Monday, May 24, 2010


This caught my eye, in an interview with Christopher Hitchens that was published in the U.K. over the weekend:

[Hitchens] blames his former comrades for failing to be persuaded by his case for invading Iraq: "Yes, absolutely. I was right and they were wrong, that's pretty much it in a nutshell." He laughs.

But another way of looking at it would be to blame himself for failing to convince them.

"What you're trying to say is, couldn't I be a bit more," his lip faintly curls, "
sales conscious."

Where's the point in engaging in a battle of ideas if you have no interest in being persuasive? "That seems like an invitation to soften the tone and be more agreeable." Doesn't he want to win the battle? "Sure." Why, then, did he tell an interviewer in 2001: "I don't really care whether people agree with me"? He looks momentarily surprised. "Oh, that's too bald. What I mean is that I'm not going to soften a case in order to make it more presentable. When I've flung down the pen, I want to be sure that I've made the strongest possible case I can make -- and also," he adds tellingly, "really had fun doing it."

Isn't the measure of its strength how many people he persuades? "No, it's interesting because I don't want to make that the test. It isn't what gets me out of bed -- how many people can I win over today? No, it isn't. It's the enjoyment of the combat -- in part for its own sake, sure -- but also to give a good representation, I hope, to the people whose principles are in common with mine."

I think Hitchens has never really wanted to persuade his former comrades. I think Hitchens is delighted that he hasn't persuaded them. I think, if he'd actually staked out a position that his former comrades found persuasive, this all would have been a lot less fun for him.

This is why Hitchens fits so well with the American right. The right doesn't want to persuade its opponents. The right wants to rally the base, gull or intimidate the center, and antagonize the opposition as much as humanly possible (which is the main technique it uses to rally the base). When righties have power, they do what they want, while simultaneously declaring themselves under attack, and they dare 50% plus one of the public to stop them.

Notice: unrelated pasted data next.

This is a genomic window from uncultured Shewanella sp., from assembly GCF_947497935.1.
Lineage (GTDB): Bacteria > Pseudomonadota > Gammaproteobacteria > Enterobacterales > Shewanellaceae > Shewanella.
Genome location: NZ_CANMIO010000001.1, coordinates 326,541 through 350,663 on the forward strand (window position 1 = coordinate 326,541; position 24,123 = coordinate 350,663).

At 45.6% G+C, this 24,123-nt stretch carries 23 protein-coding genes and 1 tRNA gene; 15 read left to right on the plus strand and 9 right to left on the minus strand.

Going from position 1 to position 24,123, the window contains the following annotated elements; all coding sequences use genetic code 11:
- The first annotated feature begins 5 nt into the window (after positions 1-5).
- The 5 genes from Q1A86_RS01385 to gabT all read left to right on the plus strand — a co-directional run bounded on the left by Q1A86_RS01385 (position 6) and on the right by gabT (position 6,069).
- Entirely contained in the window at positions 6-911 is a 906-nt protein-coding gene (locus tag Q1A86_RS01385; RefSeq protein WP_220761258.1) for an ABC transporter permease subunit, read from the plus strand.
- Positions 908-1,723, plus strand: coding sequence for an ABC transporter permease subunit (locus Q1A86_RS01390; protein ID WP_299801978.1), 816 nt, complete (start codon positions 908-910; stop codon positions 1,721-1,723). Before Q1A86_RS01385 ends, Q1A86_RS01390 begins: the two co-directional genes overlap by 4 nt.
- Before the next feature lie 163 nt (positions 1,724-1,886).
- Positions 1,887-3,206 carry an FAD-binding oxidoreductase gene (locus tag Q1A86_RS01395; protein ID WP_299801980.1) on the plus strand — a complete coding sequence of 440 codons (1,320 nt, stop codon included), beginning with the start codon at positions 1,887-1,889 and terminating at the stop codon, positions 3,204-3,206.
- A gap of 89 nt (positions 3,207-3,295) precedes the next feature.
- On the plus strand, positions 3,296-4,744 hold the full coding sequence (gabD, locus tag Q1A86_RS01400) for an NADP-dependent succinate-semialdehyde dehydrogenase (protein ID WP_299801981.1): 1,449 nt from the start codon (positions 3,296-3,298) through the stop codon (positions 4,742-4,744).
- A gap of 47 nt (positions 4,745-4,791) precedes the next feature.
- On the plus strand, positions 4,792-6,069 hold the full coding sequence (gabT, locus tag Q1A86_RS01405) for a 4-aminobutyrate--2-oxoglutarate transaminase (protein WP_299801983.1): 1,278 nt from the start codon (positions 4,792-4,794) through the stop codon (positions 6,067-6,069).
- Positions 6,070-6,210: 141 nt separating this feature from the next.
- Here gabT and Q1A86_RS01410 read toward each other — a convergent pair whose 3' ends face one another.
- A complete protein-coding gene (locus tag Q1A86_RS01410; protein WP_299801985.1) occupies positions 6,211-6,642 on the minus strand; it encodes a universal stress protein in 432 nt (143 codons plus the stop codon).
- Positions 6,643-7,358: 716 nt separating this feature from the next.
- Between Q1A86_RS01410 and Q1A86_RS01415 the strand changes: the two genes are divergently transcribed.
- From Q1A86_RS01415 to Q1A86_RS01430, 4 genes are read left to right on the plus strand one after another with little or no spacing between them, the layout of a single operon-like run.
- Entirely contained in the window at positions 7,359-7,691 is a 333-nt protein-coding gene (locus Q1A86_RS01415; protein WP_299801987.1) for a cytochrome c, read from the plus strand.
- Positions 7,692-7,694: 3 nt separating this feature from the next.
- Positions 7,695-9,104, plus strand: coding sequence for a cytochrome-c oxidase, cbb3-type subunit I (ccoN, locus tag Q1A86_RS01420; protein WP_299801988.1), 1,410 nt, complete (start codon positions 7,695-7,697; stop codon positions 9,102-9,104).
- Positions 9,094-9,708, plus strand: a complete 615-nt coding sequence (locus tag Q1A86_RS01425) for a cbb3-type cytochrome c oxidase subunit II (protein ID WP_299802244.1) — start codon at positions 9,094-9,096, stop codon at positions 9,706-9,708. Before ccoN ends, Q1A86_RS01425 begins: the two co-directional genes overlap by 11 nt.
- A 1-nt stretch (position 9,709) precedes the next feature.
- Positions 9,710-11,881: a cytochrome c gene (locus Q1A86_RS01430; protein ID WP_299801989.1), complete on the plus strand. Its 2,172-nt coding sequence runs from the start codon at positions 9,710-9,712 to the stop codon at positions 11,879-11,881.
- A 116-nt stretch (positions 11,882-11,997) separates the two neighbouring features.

That's how we got into Iraq, isn't it? Democrats and the vast majority of the public supported the idea of retribution against Al Qaeda and Afghanistan's Taliban government. But that would never suffice, would it? It clearly wasn't good enough for the Bush administration. Far better to have a war in Iraq -- it would infuriate the left (and paleocons on the right) and possibly trouble the left-center and center. The GOP didn't want a national consensus -- the GOP fled from a national consensus. The war in Iraq seemed like a good idea to the GOP in large part because the left was unpersuaded. (The GOP knew the right and center would fall in line. And it worked. Beating the Iraq war drum worked in the 2002 election cycle, the war worked for 2004, and it would have continued to work if the postwar plan hadn't been so incompetent and even if a few WMDs had been found, and if Katrina and Terri Schiavo hadn't mucked everything up.)

Oh, and what else was like this? Clinton's impeachment. It was a bridge too far for much of the country -- so the GOP did it anyway, even after losing seats in the '98 midterms. America never supported this -- yet the Republicans came out triumphant in the next election cycle. And Hitchypoo was right there with them in their Clinton-hate.

He can't quite bring himself to throw in his lot completely with them, but I'm not sure why. In their mutual desire to antagonize, they seem to make a perfect match.

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